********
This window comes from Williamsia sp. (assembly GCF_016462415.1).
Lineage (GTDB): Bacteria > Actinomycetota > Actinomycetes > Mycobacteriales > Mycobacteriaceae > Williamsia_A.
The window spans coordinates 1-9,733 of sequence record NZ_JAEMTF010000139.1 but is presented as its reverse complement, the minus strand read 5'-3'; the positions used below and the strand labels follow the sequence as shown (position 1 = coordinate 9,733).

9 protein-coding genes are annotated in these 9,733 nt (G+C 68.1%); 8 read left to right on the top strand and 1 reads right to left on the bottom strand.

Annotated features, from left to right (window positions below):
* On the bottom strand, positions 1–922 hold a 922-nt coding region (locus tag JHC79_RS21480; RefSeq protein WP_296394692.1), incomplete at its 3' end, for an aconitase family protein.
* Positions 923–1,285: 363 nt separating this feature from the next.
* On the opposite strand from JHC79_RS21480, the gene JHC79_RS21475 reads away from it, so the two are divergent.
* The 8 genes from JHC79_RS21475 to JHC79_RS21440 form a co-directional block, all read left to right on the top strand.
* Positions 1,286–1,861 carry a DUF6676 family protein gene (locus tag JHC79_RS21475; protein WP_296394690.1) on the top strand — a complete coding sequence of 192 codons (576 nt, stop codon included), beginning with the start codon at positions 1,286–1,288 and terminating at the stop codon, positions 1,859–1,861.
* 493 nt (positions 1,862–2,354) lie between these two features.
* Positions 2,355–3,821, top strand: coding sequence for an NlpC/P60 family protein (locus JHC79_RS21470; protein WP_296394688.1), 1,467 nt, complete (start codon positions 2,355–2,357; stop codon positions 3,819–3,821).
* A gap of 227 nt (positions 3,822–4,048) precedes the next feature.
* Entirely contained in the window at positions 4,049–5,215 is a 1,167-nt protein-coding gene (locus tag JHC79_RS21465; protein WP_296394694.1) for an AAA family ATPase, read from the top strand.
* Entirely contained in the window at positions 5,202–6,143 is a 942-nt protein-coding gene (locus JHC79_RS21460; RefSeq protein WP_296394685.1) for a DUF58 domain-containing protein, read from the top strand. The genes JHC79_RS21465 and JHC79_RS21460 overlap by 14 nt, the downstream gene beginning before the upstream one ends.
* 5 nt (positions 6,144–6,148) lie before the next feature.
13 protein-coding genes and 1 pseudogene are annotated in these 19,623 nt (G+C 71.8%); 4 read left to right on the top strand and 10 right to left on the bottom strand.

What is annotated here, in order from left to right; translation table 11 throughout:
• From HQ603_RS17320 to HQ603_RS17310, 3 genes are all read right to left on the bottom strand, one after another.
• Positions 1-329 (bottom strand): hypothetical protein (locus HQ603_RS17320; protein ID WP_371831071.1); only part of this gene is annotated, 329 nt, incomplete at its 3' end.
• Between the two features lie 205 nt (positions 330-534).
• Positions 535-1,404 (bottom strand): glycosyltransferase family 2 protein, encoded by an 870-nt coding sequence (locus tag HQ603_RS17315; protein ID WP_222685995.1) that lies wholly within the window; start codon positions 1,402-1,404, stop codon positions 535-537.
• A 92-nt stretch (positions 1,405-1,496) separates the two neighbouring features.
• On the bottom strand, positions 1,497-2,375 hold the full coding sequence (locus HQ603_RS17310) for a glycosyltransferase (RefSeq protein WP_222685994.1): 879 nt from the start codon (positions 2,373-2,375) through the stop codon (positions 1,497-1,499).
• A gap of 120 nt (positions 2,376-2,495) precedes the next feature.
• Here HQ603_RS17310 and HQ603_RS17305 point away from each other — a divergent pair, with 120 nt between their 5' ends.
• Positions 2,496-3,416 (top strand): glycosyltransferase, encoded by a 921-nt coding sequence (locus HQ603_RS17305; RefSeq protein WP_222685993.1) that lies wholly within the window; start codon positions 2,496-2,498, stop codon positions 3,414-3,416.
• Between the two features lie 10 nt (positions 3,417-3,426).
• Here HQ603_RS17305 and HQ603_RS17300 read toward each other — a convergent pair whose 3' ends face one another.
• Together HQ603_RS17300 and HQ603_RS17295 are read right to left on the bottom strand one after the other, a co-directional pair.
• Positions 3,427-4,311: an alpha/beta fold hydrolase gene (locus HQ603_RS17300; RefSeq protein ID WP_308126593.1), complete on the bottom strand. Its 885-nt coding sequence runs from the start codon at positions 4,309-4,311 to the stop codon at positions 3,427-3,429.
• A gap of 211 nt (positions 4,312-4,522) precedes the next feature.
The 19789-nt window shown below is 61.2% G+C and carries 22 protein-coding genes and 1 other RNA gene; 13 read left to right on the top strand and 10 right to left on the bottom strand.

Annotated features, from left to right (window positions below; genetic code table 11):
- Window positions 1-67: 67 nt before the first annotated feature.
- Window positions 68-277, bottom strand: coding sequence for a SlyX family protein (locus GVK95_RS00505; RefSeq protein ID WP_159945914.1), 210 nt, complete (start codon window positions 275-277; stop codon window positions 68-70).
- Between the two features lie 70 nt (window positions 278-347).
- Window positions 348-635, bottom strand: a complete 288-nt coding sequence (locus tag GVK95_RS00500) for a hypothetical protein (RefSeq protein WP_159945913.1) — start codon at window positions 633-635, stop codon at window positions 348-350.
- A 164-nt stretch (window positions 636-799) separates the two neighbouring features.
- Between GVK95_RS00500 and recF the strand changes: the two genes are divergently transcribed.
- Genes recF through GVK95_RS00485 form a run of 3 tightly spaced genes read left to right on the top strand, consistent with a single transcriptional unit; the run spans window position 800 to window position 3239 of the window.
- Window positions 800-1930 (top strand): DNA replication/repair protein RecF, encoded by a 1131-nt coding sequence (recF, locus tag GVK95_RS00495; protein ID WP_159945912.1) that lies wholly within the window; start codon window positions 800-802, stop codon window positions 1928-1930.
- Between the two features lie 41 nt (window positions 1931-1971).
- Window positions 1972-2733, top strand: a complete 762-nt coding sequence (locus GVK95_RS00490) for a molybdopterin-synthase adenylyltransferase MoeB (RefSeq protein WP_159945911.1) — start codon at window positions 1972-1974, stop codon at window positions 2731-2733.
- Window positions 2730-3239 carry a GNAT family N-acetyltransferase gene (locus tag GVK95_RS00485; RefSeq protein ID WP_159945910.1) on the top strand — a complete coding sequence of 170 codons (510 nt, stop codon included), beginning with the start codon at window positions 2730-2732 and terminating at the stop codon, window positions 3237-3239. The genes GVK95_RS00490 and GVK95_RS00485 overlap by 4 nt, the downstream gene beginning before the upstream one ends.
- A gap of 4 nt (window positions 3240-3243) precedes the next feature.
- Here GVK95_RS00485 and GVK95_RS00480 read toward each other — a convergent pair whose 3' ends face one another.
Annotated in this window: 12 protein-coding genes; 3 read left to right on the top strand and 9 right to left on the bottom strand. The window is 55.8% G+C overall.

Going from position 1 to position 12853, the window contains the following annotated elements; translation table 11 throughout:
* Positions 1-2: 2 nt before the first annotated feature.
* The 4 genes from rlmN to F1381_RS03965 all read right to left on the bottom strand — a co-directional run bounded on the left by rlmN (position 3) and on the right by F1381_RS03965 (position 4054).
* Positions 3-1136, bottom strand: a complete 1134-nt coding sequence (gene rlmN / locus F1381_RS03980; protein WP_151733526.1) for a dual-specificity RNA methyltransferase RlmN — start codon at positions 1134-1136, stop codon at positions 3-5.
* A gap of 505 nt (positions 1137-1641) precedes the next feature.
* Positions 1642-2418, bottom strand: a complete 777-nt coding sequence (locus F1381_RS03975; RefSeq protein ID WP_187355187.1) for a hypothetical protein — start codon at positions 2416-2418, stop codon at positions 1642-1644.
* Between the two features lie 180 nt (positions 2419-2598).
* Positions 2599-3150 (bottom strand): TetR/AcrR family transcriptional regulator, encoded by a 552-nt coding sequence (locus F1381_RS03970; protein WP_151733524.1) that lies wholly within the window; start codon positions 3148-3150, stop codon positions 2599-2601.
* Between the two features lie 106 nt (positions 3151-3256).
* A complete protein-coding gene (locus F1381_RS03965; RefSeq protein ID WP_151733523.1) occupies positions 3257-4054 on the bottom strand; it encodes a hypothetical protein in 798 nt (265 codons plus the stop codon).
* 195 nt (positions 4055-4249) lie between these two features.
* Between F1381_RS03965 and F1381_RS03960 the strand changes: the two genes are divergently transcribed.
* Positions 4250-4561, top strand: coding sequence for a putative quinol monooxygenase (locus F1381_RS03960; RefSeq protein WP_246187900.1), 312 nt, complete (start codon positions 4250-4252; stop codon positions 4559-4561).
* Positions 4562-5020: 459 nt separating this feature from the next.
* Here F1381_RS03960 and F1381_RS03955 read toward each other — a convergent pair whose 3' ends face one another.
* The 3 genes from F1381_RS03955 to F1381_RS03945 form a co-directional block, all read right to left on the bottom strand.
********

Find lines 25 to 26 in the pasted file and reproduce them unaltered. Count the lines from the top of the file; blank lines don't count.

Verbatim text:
• A gap of 120 nt (positions 2,376-2,495) precedes the next feature.
• Here HQ603_RS17310 and HQ603_RS17305 point away from each other — a divergent pair, with 120 nt between their 5' ends.